Holistic Value-Based Healthcare
Healthcare is shifting to a more value-based system that looks at patient care more holistically to better serve patients long after the initial doctor/hospital visit. Lowering healthcare costs is also vital to make high-quality care affordable to more patients.
The value-based health care model focuses on more personalized, affordable care. This includes after-care involvement and services, and better data integration across healthcare systems to ensure a more comprehensive patient experience.
To institute value-based care, doctors can access a patient’s electronic health records to offer more personalized treatments and provide continued care recommendations based on a patient’s lifestyle and behaviors.
While the internet has become a wealth of information (and easy to access), it may not be the best place to assess quality of care. Most internet reviews (when legitimate) cover fundamental traits such as staff friendliness and doctor bedside manner, but they won’t detail a physician’s expertise and experience.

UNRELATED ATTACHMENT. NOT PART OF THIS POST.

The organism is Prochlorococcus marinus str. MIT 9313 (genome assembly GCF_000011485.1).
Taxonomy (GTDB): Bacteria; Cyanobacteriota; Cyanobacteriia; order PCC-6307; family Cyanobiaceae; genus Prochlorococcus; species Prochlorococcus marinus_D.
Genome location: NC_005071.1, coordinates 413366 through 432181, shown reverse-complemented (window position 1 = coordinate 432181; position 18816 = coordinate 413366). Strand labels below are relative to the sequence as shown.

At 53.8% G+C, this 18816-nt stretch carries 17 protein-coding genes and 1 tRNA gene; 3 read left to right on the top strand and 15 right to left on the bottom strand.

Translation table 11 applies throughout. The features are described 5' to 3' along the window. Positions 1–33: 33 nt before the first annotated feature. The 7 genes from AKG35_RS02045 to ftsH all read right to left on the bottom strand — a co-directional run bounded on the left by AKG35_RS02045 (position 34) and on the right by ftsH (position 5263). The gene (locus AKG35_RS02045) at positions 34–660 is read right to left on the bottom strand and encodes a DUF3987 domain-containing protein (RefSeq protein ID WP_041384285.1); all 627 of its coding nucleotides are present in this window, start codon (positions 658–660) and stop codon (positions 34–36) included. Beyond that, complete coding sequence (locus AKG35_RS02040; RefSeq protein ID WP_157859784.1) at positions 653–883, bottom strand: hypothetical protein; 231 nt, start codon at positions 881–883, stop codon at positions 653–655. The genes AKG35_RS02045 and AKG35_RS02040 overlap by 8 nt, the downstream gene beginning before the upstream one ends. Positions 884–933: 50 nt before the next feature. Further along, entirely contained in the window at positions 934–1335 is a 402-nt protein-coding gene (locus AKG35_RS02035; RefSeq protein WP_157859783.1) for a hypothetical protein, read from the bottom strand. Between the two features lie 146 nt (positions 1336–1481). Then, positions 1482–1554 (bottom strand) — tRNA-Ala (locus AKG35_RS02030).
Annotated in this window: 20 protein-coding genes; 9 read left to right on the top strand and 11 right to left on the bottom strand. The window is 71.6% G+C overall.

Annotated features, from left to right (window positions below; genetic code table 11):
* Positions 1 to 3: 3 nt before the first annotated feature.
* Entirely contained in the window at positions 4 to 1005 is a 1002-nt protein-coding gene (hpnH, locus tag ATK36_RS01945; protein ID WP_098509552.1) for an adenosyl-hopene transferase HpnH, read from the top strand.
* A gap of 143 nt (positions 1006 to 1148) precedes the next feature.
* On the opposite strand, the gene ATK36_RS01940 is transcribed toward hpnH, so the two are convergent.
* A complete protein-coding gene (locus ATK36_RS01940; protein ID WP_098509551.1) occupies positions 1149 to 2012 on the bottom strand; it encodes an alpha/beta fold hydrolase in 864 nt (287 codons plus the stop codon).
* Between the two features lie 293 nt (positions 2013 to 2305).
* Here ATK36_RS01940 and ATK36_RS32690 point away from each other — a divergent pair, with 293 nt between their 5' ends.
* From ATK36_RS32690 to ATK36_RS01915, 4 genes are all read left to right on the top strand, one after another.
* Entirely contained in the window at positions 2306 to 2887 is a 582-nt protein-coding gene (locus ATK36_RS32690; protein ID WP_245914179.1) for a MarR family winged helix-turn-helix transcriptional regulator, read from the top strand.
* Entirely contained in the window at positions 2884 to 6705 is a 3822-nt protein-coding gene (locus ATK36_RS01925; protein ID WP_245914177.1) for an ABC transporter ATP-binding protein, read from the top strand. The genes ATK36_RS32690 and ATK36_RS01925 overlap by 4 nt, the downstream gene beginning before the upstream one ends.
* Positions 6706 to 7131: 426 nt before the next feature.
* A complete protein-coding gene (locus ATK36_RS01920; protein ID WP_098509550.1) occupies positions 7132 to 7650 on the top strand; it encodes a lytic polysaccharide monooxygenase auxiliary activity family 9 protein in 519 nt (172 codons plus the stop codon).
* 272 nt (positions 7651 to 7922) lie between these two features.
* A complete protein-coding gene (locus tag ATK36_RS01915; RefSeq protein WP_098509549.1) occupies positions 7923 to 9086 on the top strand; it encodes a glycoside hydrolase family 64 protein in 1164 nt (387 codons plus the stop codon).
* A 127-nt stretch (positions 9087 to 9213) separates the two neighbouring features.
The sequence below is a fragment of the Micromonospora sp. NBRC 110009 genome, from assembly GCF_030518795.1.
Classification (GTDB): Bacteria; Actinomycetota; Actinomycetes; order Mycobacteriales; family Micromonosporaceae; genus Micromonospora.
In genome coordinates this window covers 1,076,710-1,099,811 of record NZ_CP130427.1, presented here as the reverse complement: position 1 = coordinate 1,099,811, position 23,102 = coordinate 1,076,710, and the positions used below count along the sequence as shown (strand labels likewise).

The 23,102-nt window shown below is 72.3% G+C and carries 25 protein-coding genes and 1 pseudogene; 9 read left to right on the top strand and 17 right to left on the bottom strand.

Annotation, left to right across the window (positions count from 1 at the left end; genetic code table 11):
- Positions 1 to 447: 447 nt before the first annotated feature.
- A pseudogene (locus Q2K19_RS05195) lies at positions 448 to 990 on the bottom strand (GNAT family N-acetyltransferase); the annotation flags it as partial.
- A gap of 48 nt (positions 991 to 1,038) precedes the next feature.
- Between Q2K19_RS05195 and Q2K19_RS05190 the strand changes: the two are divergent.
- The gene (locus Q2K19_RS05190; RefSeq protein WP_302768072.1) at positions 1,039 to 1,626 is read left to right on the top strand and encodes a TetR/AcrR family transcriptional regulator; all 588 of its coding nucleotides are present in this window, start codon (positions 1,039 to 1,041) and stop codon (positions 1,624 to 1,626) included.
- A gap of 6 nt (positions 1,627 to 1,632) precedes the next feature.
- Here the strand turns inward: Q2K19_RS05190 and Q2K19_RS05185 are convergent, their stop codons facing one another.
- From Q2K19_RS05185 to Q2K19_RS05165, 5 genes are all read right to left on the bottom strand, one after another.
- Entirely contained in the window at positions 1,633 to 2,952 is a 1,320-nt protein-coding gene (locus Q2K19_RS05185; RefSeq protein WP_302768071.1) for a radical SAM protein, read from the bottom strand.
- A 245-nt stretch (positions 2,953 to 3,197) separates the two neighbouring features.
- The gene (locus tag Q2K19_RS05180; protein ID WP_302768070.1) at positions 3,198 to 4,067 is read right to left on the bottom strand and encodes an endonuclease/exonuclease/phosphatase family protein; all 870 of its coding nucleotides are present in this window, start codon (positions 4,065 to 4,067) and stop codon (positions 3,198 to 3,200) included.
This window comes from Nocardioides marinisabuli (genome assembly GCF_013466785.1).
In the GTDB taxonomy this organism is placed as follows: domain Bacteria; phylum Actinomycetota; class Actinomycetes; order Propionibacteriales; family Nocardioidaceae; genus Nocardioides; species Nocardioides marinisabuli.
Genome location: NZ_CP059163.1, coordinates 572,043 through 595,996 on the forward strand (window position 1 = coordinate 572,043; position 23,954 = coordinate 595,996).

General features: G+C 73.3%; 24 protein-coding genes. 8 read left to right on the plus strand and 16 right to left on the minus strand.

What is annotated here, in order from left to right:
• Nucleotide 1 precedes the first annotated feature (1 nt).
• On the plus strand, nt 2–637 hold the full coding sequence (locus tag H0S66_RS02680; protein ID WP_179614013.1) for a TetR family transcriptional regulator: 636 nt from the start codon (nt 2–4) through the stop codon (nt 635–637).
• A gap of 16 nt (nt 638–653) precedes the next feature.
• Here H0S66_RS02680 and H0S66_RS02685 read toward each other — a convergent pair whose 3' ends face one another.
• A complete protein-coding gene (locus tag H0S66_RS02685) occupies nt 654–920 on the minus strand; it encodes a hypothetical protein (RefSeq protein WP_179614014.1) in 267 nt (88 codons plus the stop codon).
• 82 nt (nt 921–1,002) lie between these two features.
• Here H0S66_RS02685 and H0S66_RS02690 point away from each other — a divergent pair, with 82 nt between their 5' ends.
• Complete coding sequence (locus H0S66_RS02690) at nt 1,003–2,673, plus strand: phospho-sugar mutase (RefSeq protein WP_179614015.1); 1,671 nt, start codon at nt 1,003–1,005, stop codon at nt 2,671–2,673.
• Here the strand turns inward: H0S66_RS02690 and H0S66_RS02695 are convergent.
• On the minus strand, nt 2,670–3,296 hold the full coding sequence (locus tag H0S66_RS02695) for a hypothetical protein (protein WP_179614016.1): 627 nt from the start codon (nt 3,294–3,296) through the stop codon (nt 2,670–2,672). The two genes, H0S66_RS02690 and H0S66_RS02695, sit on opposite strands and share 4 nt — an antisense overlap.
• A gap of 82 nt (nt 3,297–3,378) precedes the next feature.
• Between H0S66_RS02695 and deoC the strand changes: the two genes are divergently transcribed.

If you don’t use online reviews, how can you quickly and easily determine quality of care to find providers who meet your criteria? Currently, there is no standardized reporting system in the U.S.
A lack of standardization is problematic because it can result in a misinterpretation of data. One organization may present the same data in a different way, which can confuse you when you are searching for the best care.
Context is also essential. For example, a hospital reporting 10 deaths out of 100 patients admitted is not the same as another hospital reporting 10 deaths out of 1,000 patients admitted. According to Stanford Health Care, a better measurement would be to use the Case Mix Index (CMI), which takes into account the overall number of severely ill patients a hospital treats to report quality of care data.